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A Climate Plan For the People

We have always been an aspirational nation. I am reminded of this every time I look into the eyes of our children. With leadership, teamwork, and aspiration, our history tells us anything is possible.  

But we must also speak truth about the road ahead. We are living through a worsening climate crisis that is impacting communities across America and the globe every day. 

From families devastated by hurricanes in the South and the East, to farmers facing flooding in the Midwest, to firefighters battling wildfires in the West, one thing is clear: we need to take bold, direct action. Now. 

The science has established that limiting global temperature increases below 1.5 degrees Celsius can avoid some of the most severe impacts of climate change. Meeting that goal will require the world to reduce greenhouse gas emissions roughly 50 percent by 2030 and reach net-zero global emissions by 2050. And because the United States is the largest single greenhouse gas emitter in history, we have an obligation to lead this fight. 

But, while we know that the climate threat is great, so is our opportunity. An opportunity to clean our air and water, which will improve the health of Americans and reduce health care costs. An opportunity to create millions of new clean jobs while building an economy that works for working people. An opportunity to rebuild our global standing while increasing our national security.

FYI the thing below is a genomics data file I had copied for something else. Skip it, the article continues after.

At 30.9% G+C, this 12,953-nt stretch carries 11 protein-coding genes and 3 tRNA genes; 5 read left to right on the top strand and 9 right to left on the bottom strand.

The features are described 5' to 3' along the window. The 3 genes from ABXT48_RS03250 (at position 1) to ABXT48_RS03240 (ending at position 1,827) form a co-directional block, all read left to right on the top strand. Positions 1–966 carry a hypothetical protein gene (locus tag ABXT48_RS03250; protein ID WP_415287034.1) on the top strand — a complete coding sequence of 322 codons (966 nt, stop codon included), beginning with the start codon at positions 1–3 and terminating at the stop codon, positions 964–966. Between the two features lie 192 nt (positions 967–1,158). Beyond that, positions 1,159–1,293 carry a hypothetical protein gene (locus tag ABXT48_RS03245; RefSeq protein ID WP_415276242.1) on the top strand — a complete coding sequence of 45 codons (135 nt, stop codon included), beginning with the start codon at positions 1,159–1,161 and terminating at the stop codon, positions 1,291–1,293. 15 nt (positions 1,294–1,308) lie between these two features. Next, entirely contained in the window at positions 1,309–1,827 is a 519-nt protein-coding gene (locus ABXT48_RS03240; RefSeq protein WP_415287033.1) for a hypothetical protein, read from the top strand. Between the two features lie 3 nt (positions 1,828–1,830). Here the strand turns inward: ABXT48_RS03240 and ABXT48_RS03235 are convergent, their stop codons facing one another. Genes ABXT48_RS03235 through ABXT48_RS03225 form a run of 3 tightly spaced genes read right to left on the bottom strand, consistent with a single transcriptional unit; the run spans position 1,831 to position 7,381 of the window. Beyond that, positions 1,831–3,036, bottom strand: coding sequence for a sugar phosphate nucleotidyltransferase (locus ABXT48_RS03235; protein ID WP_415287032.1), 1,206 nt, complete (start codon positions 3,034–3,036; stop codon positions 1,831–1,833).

My plan — a Climate Plan For the People — is about putting people first, justice for communities that have been harmed and accountability for those responsible. It provides the pathway to engage all Americans to tackle the climate crisis, build a clean economy that creates millions of family-sustaining jobs, and guarantee every person’s right to breathe clean air and drink clean water.

My plan sets out a bold target to exceed the Paris Agreement climate goals and achieve a clean economy by 2045, investing $10 trillion in public and private funding to meet the initial 10-year mobilization necessary to stave off the worst climate impacts. It modernizes our transportation, energy, and water infrastructure. It accelerates the spread of electric vehicles, solar panels, and wind turbines. And it makes big investments in battery storage, climate-smart agriculture, advanced manufacturing, and the innovative technologies that will build our carbon-free future.

By 2030, we will run on 100 percent carbon-neutral electricity, all new buses, heavy-duty vehicles, and vehicle fleets will be zero-emission. All new buildings will be carbon-neutral. We will protect 30 percent of our lands and oceans. We will transition our public lands from producing the fossil fuels that represent 24 percent of national emissions to carbon sinks. And to power this transformation to a clean economy, we will empower the American workforce and create millions of good jobs. 

My plan lifts up the communities across our country that have been ignored for too long. From the Rust Belt to the Gulf Coast, from Appalachia to the Central Valley, our clean economy must be one where everyone has the opportunity to be part of the solution.